ASUS X99-DELUXE Conclusion
ASUS has done their usual sterling job with this motherboard. Stuffed with hi-spec components and popular, useful features, the X99-DELUXE is like a set of Goodyear Eagle F1 Supercar tires for your Ford F150 pickup.
Regardless of the suitability of an LGA2011-V3 system for any particular purpose, it makes sense for ASUS to keep the platform current and competitive with its more mainstream LGA1150 setups. Their X79 systems were getting a little long in the tooth, really, and it’s nice to see the very latest BIOS user interface and features on the very latest Intel system.
However, there were a few little signs that this board isn’t quite ready: I was shocked that several of the auto-overclocking features left the board unable to POST, and a few niggling little bugs in the BIOS caught my eye. For example, this BIOS has the nifty feature of showing you exactly which settings you’ve changed, and how, when you save and reboot, a nicety ASUS introduced to their LGA1150 boards a year or so back. But in some cases, I could change a setting (like BCLK) and the BIOS would report that nothing had been changed (the change did stick).
ASUS rolled out a new BIOS just a couple of days ago that addressed some of these problems, so I’m sure in a month or so that everything will be working perfectly. The non-booting BIOS overclocks do worry me a little since I saw a similar problem in the Sabertooth X79 Mark I I reviewed earlier this year. On the other hand, using the “5 Way Optimization” feature in AI Suite 3 resulted in the best automatic overclock I’ve ever seen. I expect ASUS to fix the BIOS overclocking issues in a future release.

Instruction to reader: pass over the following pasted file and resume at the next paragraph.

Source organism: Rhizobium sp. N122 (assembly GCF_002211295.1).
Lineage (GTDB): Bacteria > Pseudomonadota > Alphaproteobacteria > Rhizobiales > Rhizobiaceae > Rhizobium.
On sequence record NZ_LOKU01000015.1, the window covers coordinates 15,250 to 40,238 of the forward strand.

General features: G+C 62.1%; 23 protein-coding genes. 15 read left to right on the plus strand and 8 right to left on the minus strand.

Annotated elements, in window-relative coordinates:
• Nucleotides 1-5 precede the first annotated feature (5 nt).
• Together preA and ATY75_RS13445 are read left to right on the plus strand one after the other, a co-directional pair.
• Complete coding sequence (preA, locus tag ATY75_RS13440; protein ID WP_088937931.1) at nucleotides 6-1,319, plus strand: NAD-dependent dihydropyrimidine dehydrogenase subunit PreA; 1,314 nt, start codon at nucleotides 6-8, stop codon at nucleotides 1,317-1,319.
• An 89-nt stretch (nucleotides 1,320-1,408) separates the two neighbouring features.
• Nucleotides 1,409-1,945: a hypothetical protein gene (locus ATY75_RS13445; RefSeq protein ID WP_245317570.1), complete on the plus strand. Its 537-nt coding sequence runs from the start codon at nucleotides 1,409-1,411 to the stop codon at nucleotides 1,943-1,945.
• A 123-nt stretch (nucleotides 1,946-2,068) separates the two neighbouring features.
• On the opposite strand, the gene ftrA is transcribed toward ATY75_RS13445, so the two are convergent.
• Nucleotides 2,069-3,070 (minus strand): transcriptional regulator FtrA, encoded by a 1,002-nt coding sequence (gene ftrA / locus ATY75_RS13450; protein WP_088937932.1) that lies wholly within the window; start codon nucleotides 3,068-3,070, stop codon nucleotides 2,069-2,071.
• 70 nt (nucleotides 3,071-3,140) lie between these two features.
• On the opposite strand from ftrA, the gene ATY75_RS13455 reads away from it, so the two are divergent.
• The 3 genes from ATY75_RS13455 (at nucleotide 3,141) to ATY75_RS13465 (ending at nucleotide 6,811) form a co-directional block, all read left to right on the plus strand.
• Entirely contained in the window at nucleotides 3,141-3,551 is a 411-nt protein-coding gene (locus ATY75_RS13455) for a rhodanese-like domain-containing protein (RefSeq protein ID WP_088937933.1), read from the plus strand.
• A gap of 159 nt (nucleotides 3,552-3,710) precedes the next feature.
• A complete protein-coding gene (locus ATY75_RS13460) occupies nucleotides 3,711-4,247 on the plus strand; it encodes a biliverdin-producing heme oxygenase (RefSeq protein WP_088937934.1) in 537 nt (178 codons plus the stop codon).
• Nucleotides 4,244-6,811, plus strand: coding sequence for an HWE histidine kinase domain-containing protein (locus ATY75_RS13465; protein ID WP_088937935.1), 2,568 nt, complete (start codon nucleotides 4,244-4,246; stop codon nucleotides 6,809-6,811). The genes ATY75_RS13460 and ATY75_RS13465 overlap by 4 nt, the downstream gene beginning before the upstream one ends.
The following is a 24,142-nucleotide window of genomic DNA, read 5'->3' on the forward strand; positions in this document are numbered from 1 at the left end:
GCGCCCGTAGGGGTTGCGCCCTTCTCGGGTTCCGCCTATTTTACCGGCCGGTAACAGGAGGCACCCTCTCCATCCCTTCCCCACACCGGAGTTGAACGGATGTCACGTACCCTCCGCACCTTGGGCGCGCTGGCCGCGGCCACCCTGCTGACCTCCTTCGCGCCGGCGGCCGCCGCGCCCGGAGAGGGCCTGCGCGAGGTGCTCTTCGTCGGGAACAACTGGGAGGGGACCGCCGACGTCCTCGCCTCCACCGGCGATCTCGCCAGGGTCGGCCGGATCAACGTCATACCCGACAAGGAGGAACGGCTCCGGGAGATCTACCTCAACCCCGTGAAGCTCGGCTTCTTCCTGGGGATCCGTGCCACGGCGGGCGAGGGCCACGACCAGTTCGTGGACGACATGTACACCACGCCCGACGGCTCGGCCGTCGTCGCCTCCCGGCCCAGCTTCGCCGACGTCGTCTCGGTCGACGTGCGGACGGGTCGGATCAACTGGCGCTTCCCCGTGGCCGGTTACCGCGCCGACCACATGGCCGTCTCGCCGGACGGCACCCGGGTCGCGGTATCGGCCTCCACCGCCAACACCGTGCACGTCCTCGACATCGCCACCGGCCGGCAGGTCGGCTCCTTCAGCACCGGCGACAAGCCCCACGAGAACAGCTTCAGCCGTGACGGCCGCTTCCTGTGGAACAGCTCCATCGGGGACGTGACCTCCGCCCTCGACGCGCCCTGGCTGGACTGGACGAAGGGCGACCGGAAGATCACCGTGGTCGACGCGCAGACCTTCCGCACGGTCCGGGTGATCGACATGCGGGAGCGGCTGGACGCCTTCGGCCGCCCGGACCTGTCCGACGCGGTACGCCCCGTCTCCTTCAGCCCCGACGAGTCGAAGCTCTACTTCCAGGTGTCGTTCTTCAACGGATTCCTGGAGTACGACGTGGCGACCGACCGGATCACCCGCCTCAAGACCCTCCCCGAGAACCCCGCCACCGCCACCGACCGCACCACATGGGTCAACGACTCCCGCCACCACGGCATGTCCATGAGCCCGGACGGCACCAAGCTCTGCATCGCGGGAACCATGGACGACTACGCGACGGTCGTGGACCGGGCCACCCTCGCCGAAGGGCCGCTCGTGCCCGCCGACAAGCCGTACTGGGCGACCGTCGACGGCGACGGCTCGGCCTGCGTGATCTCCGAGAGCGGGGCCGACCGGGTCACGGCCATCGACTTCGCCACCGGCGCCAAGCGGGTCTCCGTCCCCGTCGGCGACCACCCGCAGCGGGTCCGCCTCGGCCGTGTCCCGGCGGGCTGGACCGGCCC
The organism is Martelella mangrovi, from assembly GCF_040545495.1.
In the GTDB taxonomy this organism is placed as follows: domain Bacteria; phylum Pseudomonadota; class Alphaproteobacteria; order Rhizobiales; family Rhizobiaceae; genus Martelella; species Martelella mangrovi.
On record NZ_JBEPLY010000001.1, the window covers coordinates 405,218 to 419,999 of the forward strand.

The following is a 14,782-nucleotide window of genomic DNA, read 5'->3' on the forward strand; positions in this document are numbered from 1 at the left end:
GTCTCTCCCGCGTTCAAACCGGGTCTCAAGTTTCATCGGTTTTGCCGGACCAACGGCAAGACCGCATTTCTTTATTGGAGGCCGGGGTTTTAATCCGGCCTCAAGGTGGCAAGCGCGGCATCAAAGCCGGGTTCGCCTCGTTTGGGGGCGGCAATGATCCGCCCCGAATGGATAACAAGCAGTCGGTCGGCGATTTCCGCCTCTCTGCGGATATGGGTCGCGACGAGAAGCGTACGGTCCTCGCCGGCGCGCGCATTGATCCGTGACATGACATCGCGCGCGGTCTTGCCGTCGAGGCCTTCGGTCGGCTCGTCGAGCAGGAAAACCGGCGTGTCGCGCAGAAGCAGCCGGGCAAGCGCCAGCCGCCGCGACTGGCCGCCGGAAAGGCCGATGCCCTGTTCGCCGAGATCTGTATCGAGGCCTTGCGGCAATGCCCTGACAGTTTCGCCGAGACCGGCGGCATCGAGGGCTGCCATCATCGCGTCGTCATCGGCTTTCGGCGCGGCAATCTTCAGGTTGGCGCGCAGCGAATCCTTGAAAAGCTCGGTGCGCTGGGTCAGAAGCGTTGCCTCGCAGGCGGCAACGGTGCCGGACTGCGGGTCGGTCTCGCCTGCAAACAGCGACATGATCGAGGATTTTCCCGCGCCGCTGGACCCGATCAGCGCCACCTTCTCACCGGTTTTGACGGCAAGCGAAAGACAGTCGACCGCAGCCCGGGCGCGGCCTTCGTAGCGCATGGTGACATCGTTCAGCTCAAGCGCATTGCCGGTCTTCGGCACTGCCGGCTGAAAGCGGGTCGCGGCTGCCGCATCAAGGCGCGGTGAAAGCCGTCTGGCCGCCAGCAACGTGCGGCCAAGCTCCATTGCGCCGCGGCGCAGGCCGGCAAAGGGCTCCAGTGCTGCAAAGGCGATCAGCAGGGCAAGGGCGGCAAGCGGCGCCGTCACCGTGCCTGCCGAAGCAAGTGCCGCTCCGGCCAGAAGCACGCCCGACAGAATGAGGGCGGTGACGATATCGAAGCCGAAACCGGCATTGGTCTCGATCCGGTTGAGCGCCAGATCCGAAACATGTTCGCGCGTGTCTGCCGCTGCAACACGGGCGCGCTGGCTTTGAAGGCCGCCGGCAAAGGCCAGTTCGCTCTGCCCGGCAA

So…do I recommend this board or not? Well, that depends: if you’re someone who can actually use a Haswell-E effectively– that is, if you’re a professional content producer– then I think you’d be better served with ASUS’ own X99-E WS motherboard. Avilable online for $398.99 (Amazon | Newegg), the X99-DELUXE is a very expensive motherboard, but if you’re an enthusiast or home user who likes $1,000 CPUs, this is about the nicest home you could give one.
+ Updated UEFI reaches feature parity with LGA1150 boards
+ Switchable PCI-E lane allocation
+ Multiple m.2 mounting options
+ Amazing auto overclock from AI Suite 3
+ First beam-forming 802.11ac onboard
— Some minor problems in BIOS
– Some overclocking features produce non-bootable systems
– Does it really make sense for anyone?
Final Score: 9.05 out of 10.
Excellence Achievement: Benchmark Reviews Golden Tachometer Award.
COMMENT QUESTION: Who makes the best motherboards, in your opinion?